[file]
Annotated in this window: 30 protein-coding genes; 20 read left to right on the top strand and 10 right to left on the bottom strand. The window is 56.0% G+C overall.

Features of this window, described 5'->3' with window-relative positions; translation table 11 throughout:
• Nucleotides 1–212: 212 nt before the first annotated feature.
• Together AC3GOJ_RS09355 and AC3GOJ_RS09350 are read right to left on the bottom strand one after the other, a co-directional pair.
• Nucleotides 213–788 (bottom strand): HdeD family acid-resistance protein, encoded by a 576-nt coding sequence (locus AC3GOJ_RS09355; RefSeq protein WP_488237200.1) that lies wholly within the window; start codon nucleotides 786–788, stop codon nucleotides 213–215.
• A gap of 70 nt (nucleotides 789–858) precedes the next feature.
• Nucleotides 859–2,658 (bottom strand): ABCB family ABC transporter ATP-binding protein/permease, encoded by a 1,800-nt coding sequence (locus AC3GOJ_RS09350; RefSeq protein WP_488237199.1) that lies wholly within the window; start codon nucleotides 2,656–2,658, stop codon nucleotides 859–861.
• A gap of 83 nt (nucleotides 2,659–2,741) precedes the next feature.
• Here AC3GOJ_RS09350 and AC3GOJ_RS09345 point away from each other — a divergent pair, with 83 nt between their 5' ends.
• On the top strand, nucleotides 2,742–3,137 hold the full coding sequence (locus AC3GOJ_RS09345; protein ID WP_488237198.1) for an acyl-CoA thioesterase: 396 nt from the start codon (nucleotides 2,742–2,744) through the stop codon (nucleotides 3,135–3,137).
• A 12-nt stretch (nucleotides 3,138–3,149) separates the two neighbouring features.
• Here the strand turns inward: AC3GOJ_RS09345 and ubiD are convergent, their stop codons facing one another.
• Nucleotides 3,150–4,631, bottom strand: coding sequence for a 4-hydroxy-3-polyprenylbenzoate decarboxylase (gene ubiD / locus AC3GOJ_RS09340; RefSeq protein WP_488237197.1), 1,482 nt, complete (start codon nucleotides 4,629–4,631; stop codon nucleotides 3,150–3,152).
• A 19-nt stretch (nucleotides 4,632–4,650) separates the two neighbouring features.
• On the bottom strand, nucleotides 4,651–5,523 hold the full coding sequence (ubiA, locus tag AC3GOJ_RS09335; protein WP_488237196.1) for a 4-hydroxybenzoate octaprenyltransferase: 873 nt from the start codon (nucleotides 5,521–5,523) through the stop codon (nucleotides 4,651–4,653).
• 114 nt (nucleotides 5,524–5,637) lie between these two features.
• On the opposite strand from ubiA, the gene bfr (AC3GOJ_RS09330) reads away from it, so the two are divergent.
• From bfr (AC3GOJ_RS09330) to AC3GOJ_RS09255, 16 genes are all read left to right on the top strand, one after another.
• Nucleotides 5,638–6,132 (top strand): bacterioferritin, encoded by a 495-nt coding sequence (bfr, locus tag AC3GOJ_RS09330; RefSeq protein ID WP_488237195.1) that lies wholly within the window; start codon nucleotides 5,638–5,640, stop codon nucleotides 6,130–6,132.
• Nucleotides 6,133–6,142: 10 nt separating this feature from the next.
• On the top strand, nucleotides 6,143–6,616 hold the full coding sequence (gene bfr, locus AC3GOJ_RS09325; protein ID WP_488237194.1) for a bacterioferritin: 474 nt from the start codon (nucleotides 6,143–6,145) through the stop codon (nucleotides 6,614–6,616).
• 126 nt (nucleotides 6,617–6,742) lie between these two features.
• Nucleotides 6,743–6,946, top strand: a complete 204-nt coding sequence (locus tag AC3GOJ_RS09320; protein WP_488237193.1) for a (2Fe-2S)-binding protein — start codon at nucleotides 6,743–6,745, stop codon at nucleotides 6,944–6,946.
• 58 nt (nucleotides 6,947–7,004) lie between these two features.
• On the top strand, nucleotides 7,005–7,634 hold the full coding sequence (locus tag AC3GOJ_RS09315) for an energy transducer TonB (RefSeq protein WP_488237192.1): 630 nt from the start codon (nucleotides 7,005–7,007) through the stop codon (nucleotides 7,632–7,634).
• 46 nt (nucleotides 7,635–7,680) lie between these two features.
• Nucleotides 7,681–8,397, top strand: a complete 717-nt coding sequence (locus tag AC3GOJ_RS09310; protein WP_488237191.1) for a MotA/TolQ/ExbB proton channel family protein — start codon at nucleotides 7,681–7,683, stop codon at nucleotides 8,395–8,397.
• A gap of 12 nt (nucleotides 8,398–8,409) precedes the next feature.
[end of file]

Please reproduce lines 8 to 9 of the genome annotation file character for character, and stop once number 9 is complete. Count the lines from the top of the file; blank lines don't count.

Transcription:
• A gap of 83 nt (nucleotides 2,659–2,741) precedes the next feature.
• Here AC3GOJ_RS09350 and AC3GOJ_RS09345 point away from each other — a divergent pair, with 83 nt between their 5' ends.